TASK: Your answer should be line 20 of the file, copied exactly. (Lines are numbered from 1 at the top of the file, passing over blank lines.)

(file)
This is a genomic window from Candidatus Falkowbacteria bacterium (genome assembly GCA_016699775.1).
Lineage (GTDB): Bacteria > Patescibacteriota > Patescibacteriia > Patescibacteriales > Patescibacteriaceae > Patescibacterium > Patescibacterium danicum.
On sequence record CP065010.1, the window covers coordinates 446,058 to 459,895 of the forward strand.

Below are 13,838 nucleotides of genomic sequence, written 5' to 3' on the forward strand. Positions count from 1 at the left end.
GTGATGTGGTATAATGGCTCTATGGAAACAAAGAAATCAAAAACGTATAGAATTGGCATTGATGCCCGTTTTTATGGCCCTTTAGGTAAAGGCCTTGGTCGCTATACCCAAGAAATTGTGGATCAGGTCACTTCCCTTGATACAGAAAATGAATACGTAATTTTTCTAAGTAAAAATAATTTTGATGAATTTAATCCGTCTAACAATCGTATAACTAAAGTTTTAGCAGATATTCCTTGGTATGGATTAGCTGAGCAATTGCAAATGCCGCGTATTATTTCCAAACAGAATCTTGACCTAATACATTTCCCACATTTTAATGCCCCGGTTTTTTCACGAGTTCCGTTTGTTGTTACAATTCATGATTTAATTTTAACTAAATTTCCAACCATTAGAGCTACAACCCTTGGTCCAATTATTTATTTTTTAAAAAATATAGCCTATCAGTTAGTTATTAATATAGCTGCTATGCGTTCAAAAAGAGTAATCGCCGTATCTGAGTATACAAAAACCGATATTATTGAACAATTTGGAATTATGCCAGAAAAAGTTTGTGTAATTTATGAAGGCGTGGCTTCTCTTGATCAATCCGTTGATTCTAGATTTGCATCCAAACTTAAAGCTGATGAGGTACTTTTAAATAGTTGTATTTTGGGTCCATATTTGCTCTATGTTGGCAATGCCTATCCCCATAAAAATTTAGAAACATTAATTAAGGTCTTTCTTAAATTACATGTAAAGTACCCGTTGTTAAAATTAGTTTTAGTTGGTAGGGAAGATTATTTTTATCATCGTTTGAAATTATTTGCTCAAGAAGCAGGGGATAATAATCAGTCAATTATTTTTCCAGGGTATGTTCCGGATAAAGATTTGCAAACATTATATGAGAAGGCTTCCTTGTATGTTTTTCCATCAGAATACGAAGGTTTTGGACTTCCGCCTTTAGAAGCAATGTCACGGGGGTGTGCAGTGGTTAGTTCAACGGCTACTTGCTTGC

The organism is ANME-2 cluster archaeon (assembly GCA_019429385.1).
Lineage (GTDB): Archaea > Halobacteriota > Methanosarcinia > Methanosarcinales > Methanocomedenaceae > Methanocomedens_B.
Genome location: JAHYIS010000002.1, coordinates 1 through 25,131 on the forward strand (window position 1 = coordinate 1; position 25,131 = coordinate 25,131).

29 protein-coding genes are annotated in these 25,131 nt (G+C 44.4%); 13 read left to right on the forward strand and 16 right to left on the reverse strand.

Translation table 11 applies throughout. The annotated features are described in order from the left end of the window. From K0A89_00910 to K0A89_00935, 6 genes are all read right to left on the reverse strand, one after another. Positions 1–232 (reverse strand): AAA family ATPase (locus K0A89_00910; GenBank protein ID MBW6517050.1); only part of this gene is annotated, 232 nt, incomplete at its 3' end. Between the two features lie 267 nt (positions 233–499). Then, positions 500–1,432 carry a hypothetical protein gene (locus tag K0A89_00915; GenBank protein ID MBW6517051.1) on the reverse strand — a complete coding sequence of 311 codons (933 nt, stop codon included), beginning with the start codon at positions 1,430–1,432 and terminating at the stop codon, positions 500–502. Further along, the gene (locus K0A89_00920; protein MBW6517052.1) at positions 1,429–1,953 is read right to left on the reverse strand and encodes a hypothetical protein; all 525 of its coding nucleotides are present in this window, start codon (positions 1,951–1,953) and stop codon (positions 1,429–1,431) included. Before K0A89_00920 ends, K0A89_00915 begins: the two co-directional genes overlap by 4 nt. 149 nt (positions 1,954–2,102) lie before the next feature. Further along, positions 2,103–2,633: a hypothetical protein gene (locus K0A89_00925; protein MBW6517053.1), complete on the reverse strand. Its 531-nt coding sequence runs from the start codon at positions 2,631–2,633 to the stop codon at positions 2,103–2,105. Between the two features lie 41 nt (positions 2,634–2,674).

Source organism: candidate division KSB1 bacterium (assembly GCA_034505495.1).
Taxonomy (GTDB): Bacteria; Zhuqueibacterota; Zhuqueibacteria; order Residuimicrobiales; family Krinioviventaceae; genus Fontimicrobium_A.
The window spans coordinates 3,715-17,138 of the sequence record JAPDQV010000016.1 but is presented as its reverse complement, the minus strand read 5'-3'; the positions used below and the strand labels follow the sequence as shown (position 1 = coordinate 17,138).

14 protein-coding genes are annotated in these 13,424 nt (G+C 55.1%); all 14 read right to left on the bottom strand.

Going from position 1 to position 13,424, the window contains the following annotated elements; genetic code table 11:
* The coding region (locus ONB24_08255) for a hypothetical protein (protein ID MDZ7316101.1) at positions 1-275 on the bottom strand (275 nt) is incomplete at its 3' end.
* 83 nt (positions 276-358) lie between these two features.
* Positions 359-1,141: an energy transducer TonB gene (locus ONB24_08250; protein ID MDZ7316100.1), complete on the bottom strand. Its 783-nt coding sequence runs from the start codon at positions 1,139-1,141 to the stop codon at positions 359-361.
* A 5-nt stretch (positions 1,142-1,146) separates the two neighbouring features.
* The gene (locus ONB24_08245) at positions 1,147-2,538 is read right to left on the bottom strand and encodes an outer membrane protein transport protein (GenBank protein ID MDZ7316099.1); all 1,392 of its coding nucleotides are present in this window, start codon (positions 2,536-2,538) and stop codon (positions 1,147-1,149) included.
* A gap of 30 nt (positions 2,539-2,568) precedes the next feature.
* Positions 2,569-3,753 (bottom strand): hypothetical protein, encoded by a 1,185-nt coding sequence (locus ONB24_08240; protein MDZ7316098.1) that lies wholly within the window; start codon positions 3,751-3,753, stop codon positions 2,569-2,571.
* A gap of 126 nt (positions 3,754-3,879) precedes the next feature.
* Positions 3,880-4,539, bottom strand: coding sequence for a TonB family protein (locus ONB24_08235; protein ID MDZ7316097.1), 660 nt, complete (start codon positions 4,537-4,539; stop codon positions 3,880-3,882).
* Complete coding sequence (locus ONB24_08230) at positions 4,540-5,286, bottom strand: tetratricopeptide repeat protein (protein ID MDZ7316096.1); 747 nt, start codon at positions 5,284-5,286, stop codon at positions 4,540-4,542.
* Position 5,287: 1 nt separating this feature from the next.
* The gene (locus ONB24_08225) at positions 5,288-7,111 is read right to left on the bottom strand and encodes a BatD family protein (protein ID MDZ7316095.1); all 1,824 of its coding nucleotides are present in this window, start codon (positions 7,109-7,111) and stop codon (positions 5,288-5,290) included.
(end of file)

* The gene (locus ONB24_08245) at positions 1,147-2,538 is read right to left on the bottom strand and encodes an outer membrane protein transport protein (GenBank protein ID MDZ7316099.1); all 1,392 of its coding nucleotides are present in this window, start codon (positions 2,536-2,538) and stop codon (positions 1,147-1,149) included.